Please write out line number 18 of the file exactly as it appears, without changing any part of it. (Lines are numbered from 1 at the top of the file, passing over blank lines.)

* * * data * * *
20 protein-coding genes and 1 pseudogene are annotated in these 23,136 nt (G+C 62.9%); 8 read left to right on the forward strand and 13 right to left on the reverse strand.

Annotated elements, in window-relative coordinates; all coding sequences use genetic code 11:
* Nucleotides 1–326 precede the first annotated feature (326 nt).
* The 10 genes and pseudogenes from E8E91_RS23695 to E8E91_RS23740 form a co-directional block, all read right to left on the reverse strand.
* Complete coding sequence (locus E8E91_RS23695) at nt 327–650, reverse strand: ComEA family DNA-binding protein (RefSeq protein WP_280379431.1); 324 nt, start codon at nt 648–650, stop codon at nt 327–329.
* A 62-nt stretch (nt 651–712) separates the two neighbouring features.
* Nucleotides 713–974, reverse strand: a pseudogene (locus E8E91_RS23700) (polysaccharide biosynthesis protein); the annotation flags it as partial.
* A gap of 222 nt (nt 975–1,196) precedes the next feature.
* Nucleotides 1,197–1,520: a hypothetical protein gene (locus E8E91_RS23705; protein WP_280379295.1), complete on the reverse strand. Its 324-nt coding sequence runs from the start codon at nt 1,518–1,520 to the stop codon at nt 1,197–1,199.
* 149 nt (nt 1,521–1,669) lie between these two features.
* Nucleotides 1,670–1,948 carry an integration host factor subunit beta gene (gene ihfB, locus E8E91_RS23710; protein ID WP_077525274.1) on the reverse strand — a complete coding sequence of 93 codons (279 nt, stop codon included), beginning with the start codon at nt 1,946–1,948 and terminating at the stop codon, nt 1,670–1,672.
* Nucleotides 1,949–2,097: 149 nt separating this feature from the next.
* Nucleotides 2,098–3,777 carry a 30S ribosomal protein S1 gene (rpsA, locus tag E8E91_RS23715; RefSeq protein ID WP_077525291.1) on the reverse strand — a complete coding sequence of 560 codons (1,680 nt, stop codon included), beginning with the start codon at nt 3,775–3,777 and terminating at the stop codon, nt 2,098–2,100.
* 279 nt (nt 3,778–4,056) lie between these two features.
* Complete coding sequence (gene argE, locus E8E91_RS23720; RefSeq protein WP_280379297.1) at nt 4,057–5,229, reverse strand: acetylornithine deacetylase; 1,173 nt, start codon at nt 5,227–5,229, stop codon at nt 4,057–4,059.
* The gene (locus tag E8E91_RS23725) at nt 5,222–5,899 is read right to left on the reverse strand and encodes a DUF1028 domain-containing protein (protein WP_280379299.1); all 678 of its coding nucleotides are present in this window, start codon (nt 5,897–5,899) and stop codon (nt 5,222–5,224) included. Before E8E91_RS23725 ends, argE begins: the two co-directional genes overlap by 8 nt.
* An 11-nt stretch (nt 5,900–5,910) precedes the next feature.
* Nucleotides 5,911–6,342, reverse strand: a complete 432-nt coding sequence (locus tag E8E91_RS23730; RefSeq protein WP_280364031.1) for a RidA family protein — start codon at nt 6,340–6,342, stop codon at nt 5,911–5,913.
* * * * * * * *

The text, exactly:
* Nucleotides 5,911–6,342, reverse strand: a complete 432-nt coding sequence (locus tag E8E91_RS23730; RefSeq protein WP_280364031.1) for a RidA family protein — start codon at nt 6,340–6,342, stop codon at nt 5,911–5,913.